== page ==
Did anyone notice when Zendesk went public two months ago? Source: Zendesk.

We cover a lot of IPO stocks. Now and then, some that shouldn't get lost do. Zendesk (NYSE:ZEN) is that sort of company. The stock began trading on May 14 and is up over 80% since. Below, I've outlined three reasons why I expect the rally to continue.

Behind the buddha
First, let's cover what Zendesk is and where it came from. Founded in 2007 by Morten Primdahl, Alexander Aghassipour, and Mikkel Svane, Zendesk offers clients a cloud-hosted platform for handling customer service issues. Historically, this market is known as "help desk" software and is served by some of the tech industry's biggest names.

None are so dangerous as (NYSE: CRM) and its offering, which last month got a series of upgrades aimed at helping agents close cases faster. The goal? Create an entry point and then "upsell" the rest of the Salesforce platform.

"We can take our customers anywhere they want to go. That's something no other point solution on the market can say," General Manager Leyla Seka told PC World in an interview. 

Primdahl, Aghassipour, and Svane might agree. Zendesk is laser-focused on giving clients what it calls a "beautifully simple" customer service experience.

Venture capital backing from the likes of Charles River Ventures, Benchmark Capital, and Matrix Partners helped the company gain its footing early, leading to years of outsized growth. Revenue and gross profit have more than quadrupled since 2011. Customer accounts are up about the same amount -- from about 10,000 to more than 40,000 -- over the same period.

Success is drawing a crowd. Zendesk cites five specific case studies in its prospectus, including a multiyear engagement with upstart car service Uber:

"If a driver partner receives a rating of three stars or fewer, a ticket is automatically generated in our customer service platform. Uber was able to do this by taking advantage of our API. The Uber support team proactively follows up with these users to better understand the situation, learn how they can improve, offer a credit at times, and do what they can to make sure the user leaves with a positive feeling about the brand."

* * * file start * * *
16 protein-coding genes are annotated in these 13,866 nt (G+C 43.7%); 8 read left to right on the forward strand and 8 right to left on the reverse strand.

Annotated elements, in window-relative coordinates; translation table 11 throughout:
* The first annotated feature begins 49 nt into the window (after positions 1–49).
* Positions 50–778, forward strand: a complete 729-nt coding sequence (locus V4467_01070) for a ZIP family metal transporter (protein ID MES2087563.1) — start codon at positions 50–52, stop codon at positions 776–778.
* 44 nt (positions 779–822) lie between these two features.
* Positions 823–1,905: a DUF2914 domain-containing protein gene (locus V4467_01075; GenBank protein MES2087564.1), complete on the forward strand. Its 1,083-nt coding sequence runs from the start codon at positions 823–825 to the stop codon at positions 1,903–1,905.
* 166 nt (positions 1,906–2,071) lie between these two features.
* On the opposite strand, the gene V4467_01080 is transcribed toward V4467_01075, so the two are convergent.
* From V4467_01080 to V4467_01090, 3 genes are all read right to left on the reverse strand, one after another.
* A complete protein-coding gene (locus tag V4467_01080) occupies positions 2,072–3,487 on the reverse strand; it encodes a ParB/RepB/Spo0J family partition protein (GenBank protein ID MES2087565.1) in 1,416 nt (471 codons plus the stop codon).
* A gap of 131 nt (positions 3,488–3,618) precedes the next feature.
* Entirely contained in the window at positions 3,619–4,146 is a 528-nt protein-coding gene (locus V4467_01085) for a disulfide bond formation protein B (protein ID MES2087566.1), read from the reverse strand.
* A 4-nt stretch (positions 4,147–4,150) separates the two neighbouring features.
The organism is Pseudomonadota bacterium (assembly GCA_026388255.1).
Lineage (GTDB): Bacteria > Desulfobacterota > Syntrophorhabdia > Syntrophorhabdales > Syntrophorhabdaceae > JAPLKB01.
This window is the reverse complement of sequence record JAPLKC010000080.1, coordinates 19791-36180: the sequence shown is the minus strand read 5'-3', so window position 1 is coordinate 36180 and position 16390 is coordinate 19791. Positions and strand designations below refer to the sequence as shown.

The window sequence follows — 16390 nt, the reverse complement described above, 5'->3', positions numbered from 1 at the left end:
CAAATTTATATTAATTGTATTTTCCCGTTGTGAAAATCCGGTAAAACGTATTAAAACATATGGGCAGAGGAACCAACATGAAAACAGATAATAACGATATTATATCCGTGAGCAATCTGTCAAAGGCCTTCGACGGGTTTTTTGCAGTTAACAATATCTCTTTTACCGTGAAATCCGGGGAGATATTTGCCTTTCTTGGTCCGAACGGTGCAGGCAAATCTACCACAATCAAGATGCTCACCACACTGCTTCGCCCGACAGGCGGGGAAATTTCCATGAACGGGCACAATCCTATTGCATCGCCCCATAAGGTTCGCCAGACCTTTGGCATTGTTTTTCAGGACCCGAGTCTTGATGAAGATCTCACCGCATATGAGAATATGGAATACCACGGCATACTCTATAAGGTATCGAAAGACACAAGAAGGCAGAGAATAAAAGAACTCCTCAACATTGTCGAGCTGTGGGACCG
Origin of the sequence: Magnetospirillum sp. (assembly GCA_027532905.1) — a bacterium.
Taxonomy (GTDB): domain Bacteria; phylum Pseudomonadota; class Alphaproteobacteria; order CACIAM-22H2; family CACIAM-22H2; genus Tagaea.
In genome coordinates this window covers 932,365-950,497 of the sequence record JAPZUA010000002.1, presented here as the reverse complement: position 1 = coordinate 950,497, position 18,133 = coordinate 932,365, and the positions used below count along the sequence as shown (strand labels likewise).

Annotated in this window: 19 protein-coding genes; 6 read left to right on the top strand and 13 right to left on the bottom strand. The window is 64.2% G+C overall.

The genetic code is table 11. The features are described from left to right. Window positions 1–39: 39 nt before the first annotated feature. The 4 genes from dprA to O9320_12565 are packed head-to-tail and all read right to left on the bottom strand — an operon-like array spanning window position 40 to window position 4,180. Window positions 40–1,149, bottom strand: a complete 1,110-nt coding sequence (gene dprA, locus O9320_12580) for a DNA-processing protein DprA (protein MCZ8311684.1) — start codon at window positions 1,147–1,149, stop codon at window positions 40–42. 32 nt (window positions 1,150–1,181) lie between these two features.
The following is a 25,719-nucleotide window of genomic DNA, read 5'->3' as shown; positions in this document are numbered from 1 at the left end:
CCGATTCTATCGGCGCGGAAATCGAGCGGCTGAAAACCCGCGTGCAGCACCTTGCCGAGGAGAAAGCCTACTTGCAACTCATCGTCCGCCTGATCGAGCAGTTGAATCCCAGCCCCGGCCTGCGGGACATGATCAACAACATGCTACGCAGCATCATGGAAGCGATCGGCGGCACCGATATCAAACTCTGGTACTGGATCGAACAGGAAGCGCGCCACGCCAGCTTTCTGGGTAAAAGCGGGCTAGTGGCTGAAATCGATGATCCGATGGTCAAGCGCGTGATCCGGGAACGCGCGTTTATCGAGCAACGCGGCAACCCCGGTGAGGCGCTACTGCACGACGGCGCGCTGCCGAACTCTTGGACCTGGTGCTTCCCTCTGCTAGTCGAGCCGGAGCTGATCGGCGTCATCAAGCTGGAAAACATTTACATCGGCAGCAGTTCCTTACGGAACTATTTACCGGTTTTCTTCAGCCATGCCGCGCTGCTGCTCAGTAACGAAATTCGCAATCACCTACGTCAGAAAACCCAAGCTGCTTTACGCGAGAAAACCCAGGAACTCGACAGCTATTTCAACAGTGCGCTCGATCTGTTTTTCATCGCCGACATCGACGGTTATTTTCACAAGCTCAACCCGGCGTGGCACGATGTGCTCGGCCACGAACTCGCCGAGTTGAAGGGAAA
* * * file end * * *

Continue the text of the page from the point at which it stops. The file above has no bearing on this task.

Sharpening its engagement with customers has been a boon for Uber, which now ranks as one of the world's most valuable pre-IPO services companies. Last month, VC and private equity investors poured $1.2 billion into the company at an $18.2 billion valuation.

Three reasons to meditate about owning Zendesk stock
With this sort of track record for helping clients, I think it's fair to say Primdahl, Aghassipour, and CEO Svane have built Zendesk into a valuable service. But is the stock a good value? Here are three reasons why I'm picking it to outperform my CAPS portfolio:

1. A large addressable market. Zendesk sees itself catering to the estimated 76 million small and medium-sized businesses out there. "We believe that many of these organizations have not been able to implement or afford legacy customer support software and therefore represent a substantial greenfield market opportunity for our customer service platform," the company says in its prospectus. Analysts would appear to agree, targeting 35% annualized profit growth over the next five years.

2. An expanding, data-driven opportunity. Zendesk has built an extensible platform that connects with over 100 apps for pulling in and analyzing customer service information. Collectively, the system has tracked over 10 billion service tickets from more than 300 million customers over the years, giving the company a broad view of service trends. A new product called Zendesk Insights allows clients to tap that information for finding new ways to improve customer relationships.

Zendesk Insights turns data into a product. Source: Zendesk.

3. Engaged founders who are also owners. Two of the three founders -- Aghassipour and Svane -- still own more than 5% of the business each, S&P Capital IQ reports. All three hold either executive or technical roles in the company: Svane is CEO, Primdahl is chief technology officer, and Aghassipour is chief product officer. That's a good sign. As an investor, I prefer to back founders who have more at stake than I do.

With a big market opportunity, a well-liked product that improves with use, and engaged founders leading the way, I see Zendesk stock outperforming over the next several years. Do you agree? Do you use Zendesk? Leave your take in the box below.

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Tim Beyers is a member of the Motley Fool Rule Breakers stock-picking team and the Motley Fool Supernova Odyssey I mission. He owned shares of at the time of publication. Check out Tim's web home and portfolio holdings or connect with him on Google+Tumblr, or Twitter, where he goes by @milehighfool. You can also get his insights delivered directly to your RSS reader.

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